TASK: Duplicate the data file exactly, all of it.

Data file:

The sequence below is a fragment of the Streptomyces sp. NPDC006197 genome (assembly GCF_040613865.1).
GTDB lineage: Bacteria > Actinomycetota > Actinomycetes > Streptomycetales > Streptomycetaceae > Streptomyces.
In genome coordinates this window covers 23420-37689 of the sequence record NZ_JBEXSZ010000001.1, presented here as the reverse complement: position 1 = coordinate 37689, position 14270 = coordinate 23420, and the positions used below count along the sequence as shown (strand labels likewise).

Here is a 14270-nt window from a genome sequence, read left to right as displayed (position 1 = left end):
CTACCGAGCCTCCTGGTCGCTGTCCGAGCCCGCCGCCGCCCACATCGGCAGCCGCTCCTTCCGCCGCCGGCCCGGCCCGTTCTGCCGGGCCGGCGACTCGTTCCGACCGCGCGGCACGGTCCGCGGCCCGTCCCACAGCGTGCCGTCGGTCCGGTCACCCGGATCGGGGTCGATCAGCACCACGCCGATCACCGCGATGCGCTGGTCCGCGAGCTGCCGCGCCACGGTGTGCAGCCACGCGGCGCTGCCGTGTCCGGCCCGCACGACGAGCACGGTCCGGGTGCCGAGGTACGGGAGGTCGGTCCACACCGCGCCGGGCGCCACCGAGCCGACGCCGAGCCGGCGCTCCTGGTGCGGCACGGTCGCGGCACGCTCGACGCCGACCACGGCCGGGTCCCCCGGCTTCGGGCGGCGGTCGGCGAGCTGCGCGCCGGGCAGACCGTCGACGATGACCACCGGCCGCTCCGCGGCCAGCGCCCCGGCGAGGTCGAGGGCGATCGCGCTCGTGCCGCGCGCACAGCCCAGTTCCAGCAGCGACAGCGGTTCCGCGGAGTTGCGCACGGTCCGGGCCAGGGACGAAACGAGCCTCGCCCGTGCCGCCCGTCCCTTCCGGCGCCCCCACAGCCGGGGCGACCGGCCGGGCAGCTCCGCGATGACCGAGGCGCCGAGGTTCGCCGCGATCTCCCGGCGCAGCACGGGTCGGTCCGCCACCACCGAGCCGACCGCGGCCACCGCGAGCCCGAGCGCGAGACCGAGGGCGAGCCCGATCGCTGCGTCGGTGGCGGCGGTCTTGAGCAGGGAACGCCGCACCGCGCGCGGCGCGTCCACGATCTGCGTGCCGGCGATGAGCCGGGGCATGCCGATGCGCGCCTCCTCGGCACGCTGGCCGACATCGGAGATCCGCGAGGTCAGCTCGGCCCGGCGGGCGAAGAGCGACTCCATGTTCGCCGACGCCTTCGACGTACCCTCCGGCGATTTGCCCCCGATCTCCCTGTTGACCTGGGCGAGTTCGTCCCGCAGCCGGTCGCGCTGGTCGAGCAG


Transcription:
The sequence below is a fragment of the Streptomyces sp. NPDC006197 genome (assembly GCF_040613865.1).
GTDB lineage: Bacteria > Actinomycetota > Actinomycetes > Streptomycetales > Streptomycetaceae > Streptomyces.
In genome coordinates this window covers 23420-37689 of the sequence record NZ_JBEXSZ010000001.1, presented here as the reverse complement: position 1 = coordinate 37689, position 14270 = coordinate 23420, and the positions used below count along the sequence as shown (strand labels likewise).

Here is a 14270-nt window from a genome sequence, read left to right as displayed (position 1 = left end):
CTACCGAGCCTCCTGGTCGCTGTCCGAGCCCGCCGCCGCCCACATCGGCAGCCGCTCCTTCCGCCGCCGGCCCGGCCCGTTCTGCCGGGCCGGCGACTCGTTCCGACCGCGCGGCACGGTCCGCGGCCCGTCCCACAGCGTGCCGTCGGTCCGGTCACCCGGATCGGGGTCGATCAGCACCACGCCGATCACCGCGATGCGCTGGTCCGCGAGCTGCCGCGCCACGGTGTGCAGCCACGCGGCGCTGCCGTGTCCGGCCCGCACGACGAGCACGGTCCGGGTGCCGAGGTACGGGAGGTCGGTCCACACCGCGCCGGGCGCCACCGAGCCGACGCCGAGCCGGCGCTCCTGGTGCGGCACGGTCGCGGCACGCTCGACGCCGACCACGGCCGGGTCCCCCGGCTTCGGGCGGCGGTCGGCGAGCTGCGCGCCGGGCAGACCGTCGACGATGACCACCGGCCGCTCCGCGGCCAGCGCCCCGGCGAGGTCGAGGGCGATCGCGCTCGTGCCGCGCGCACAGCCCAGTTCCAGCAGCGACAGCGGTTCCGCGGAGTTGCGCACGGTCCGGGCCAGGGACGAAACGAGCCTCGCCCGTGCCGCCCGTCCCTTCCGGCGCCCCCACAGCCGGGGCGACCGGCCGGGCAGCTCCGCGATGACCGAGGCGCCGAGGTTCGCCGCGATCTCCCGGCGCAGCACGGGTCGGTCCGCCACCACCGAGCCGACCGCGGCCACCGCGAGCCCGAGCGCGAGACCGAGGGCGAGCCCGATCGCTGCGTCGGTGGCGGCGGTCTTGAGCAGGGAACGCCGCACCGCGCGCGGCGCGTCCACGATCTGCGTGCCGGCGATGAGCCGGGGCATGCCGATGCGCGCCTCCTCGGCACGCTGGCCGACATCGGAGATCCGCGAGGTCAGCTCGGCCCGGCGGGCGAAGAGCGACTCCATGTTCGCCGACGCCTTCGACGTACCCTCCGGCGATTTGCCCCCGATCTCCCTGTTGACCTGGGCGAGTTCGTCCCGCAGCCGGTCGCGCTGGTCGAGCAG